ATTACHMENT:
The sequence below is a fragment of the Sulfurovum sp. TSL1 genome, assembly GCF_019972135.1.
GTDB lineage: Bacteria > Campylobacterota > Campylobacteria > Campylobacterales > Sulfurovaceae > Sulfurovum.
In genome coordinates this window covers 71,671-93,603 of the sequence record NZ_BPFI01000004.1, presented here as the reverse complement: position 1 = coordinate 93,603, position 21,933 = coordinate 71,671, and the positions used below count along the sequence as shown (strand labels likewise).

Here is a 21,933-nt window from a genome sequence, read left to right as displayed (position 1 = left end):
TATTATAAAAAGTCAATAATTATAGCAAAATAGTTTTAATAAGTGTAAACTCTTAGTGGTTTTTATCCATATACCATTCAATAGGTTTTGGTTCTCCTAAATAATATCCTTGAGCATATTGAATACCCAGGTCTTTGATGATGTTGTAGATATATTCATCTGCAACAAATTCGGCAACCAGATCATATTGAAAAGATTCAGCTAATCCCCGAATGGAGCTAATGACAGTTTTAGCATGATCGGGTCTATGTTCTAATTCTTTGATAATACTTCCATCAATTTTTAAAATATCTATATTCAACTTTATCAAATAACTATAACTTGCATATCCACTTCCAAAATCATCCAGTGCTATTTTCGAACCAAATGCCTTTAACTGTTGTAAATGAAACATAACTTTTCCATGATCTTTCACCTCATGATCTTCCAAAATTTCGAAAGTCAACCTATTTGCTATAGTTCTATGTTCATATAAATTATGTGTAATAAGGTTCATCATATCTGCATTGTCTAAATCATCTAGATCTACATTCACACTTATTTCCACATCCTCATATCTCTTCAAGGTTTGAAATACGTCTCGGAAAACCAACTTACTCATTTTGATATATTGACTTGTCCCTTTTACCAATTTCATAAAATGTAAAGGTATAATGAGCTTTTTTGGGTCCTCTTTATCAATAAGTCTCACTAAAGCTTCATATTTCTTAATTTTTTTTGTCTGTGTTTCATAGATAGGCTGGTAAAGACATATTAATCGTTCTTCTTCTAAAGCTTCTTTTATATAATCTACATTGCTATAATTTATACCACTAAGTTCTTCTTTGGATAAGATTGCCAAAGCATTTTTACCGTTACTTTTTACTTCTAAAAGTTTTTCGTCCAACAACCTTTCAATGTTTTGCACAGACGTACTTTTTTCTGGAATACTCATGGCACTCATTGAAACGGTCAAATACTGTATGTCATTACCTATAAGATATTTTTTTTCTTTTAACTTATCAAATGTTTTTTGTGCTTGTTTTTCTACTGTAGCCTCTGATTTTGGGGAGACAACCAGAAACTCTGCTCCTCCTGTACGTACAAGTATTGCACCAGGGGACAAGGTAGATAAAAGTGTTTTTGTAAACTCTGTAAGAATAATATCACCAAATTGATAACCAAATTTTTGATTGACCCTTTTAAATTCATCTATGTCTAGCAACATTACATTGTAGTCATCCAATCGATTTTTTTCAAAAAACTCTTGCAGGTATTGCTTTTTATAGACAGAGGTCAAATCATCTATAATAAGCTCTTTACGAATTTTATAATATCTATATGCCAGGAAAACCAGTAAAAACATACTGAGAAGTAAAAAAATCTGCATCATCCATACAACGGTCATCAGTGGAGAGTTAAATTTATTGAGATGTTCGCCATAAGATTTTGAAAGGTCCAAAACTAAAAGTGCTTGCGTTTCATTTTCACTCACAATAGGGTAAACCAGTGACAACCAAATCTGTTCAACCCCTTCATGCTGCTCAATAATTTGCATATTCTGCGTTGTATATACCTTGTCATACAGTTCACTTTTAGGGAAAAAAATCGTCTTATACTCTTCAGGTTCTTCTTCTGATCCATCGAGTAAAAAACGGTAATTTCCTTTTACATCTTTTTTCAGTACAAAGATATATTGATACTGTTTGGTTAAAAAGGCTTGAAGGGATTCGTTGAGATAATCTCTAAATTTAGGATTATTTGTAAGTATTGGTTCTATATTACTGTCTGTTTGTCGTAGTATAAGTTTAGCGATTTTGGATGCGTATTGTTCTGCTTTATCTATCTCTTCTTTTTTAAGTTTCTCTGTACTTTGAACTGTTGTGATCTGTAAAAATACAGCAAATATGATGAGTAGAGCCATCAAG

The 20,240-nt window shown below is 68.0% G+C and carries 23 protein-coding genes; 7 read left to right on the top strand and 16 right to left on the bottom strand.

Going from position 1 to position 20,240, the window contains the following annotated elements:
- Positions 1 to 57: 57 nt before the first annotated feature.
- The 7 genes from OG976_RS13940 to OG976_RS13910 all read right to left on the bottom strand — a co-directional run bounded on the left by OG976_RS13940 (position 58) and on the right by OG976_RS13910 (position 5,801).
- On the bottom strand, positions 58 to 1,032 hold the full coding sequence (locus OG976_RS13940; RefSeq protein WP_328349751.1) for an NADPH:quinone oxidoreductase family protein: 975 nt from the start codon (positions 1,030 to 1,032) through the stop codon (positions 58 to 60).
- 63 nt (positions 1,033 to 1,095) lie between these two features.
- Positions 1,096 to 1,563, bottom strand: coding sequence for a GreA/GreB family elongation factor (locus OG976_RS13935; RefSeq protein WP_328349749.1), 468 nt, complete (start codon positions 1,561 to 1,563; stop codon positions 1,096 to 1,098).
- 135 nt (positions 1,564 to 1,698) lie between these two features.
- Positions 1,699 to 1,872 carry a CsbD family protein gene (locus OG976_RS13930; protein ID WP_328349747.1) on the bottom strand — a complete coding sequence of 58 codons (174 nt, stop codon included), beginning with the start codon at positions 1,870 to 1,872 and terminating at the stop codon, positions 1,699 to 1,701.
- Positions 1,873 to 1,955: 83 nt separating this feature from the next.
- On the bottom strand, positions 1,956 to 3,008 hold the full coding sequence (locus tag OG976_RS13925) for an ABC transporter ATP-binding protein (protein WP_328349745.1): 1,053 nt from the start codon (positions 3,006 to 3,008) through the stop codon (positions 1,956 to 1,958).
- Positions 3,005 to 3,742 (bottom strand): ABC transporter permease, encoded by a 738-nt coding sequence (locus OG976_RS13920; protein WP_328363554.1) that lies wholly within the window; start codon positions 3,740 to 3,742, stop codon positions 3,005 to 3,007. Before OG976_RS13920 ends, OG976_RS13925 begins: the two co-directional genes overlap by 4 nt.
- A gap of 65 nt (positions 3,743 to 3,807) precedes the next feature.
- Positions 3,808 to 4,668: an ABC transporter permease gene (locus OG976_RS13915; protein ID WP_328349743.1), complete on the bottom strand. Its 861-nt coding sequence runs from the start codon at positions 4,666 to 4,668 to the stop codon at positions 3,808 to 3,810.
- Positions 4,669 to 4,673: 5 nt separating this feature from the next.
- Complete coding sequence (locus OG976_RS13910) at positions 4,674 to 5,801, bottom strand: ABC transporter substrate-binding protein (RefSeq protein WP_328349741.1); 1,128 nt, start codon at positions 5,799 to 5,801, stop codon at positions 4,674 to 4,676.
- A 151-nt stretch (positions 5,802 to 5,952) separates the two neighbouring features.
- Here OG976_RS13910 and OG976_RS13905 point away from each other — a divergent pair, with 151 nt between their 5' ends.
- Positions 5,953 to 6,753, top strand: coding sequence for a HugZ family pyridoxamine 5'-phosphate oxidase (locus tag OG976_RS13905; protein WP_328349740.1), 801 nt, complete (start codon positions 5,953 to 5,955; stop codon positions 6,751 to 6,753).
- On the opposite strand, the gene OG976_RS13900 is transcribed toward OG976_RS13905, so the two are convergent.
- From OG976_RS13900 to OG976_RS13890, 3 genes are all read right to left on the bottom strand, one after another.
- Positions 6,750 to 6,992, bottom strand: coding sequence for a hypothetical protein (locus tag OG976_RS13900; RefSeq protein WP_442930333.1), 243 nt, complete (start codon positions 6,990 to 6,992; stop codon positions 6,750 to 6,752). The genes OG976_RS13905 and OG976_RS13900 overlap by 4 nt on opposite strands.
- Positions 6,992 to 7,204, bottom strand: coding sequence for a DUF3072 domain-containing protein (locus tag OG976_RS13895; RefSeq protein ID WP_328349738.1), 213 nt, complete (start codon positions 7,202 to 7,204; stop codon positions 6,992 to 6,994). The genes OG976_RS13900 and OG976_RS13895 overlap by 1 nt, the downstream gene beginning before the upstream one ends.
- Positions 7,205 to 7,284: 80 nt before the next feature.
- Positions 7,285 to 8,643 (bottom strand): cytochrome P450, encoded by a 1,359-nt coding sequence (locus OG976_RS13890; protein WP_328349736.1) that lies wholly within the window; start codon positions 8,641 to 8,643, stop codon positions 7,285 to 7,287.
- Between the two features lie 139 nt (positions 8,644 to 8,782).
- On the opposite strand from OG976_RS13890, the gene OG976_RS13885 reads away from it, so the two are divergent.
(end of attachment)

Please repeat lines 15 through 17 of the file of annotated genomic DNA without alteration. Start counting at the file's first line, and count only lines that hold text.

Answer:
- Positions 1,873 to 1,955: 83 nt separating this feature from the next.
- On the bottom strand, positions 1,956 to 3,008 hold the full coding sequence (locus tag OG976_RS13925) for an ABC transporter ATP-binding protein (protein WP_328349745.1): 1,053 nt from the start codon (positions 3,006 to 3,008) through the stop codon (positions 1,956 to 1,958).
- Positions 3,005 to 3,742 (bottom strand): ABC transporter permease, encoded by a 738-nt coding sequence (locus OG976_RS13920; protein WP_328363554.1) that lies wholly within the window; start codon positions 3,740 to 3,742, stop codon positions 3,005 to 3,007. Before OG976_RS13920 ends, OG976_RS13925 begins: the two co-directional genes overlap by 4 nt.